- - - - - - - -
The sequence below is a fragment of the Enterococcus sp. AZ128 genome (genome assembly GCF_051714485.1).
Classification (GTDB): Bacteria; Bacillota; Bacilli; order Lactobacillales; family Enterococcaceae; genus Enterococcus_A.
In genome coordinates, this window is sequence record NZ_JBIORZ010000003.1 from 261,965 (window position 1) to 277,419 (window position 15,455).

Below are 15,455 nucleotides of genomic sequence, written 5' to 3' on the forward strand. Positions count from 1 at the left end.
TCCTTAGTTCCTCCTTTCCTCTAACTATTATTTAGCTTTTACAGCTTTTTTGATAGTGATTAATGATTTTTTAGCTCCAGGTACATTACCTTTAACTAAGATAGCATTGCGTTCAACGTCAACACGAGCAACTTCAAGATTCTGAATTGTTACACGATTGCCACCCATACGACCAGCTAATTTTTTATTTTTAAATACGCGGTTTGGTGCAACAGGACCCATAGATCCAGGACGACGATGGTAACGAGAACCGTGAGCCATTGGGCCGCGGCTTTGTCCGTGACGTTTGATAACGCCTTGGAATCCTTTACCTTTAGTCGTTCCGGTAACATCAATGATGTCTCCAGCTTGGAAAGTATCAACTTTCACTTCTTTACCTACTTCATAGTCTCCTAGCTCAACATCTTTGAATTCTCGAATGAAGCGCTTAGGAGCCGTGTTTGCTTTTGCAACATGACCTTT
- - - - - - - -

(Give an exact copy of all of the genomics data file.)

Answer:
The sequence below is a fragment of the Enterococcus sp. AZ128 genome (genome assembly GCF_051714485.1).
Classification (GTDB): Bacteria; Bacillota; Bacilli; order Lactobacillales; family Enterococcaceae; genus Enterococcus_A.
In genome coordinates, this window is sequence record NZ_JBIORZ010000003.1 from 261,965 (window position 1) to 277,419 (window position 15,455).

Below are 15,455 nucleotides of genomic sequence, written 5' to 3' on the forward strand. Positions count from 1 at the left end.
TCCTTAGTTCCTCCTTTCCTCTAACTATTATTTAGCTTTTACAGCTTTTTTGATAGTGATTAATGATTTTTTAGCTCCAGGTACATTACCTTTAACTAAGATAGCATTGCGTTCAACGTCAACACGAGCAACTTCAAGATTCTGAATTGTTACACGATTGCCACCCATACGACCAGCTAATTTTTTATTTTTAAATACGCGGTTTGGTGCAACAGGACCCATAGATCCAGGACGACGATGGTAACGAGAACCGTGAGCCATTGGGCCGCGGCTTTGTCCGTGACGTTTGATAACGCCTTGGAATCCTTTACCTTTAGTCGTTCCGGTAACATCAATGATGTCTCCAGCTTGGAAAGTATCAACTTTCACTTCTTTACCTACTTCATAGTCTCCTAGCTCAACATCTTTGAATTCTCGAATGAAGCGCTTAGGAGCCGTGTTTGCTTTTGCAACATGACCTTT